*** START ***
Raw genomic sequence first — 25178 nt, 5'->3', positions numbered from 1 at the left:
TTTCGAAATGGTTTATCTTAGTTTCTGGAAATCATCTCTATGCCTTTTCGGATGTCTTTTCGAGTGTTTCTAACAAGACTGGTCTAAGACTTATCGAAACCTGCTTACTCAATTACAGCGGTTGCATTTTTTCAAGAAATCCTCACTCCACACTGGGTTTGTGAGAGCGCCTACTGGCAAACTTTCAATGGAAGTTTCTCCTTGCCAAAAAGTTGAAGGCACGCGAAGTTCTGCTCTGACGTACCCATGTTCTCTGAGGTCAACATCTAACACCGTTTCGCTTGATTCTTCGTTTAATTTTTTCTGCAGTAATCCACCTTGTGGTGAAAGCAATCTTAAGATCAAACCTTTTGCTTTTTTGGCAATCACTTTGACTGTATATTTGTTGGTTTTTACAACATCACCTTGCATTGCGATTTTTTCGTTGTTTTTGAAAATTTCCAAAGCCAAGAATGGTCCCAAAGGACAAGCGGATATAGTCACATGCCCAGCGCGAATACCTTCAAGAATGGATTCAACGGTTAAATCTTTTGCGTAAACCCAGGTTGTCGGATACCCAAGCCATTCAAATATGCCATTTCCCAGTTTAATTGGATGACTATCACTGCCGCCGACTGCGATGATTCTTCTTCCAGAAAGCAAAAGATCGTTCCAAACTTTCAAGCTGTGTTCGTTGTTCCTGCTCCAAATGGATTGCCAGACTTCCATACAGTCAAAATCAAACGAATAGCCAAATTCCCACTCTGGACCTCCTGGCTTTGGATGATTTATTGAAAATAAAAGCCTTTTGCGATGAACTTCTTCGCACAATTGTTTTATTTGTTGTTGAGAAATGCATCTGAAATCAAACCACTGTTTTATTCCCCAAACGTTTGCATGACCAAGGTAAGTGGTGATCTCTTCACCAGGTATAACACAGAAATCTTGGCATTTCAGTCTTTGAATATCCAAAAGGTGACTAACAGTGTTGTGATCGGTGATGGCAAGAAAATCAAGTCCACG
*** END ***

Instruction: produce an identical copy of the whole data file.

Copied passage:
Raw genomic sequence first — 25178 nt, 5'->3', positions numbered from 1 at the left:
TTTCGAAATGGTTTATCTTAGTTTCTGGAAATCATCTCTATGCCTTTTCGGATGTCTTTTCGAGTGTTTCTAACAAGACTGGTCTAAGACTTATCGAAACCTGCTTACTCAATTACAGCGGTTGCATTTTTTCAAGAAATCCTCACTCCACACTGGGTTTGTGAGAGCGCCTACTGGCAAACTTTCAATGGAAGTTTCTCCTTGCCAAAAAGTTGAAGGCACGCGAAGTTCTGCTCTGACGTACCCATGTTCTCTGAGGTCAACATCTAACACCGTTTCGCTTGATTCTTCGTTTAATTTTTTCTGCAGTAATCCACCTTGTGGTGAAAGCAATCTTAAGATCAAACCTTTTGCTTTTTTGGCAATCACTTTGACTGTATATTTGTTGGTTTTTACAACATCACCTTGCATTGCGATTTTTTCGTTGTTTTTGAAAATTTCCAAAGCCAAGAATGGTCCCAAAGGACAAGCGGATATAGTCACATGCCCAGCGCGAATACCTTCAAGAATGGATTCAACGGTTAAATCTTTTGCGTAAACCCAGGTTGTCGGATACCCAAGCCATTCAAATATGCCATTTCCCAGTTTAATTGGATGACTATCACTGCCGCCGACTGCGATGATTCTTCTTCCAGAAAGCAAAAGATCGTTCCAAACTTTCAAGCTGTGTTCGTTGTTCCTGCTCCAAATGGATTGCCAGACTTCCATACAGTCAAAATCAAACGAATAGCCAAATTCCCACTCTGGACCTCCTGGCTTTGGATGATTTATTGAAAATAAAAGCCTTTTGCGATGAACTTCTTCGCACAATTGTTTTATTTGTTGTTGAGAAATGCATCTGAAATCAAACCACTGTTTTATTCCCCAAACGTTTGCATGACCAAGGTAAGTGGTGATCTCTTCACCAGGTATAACACAGAAATCTTGGCATTTCAGTCTTTGAATATCCAAAAGGTGACTAACAGTGTTGTGATCGGTGATGGCAAGAAAATCAAGTCCACG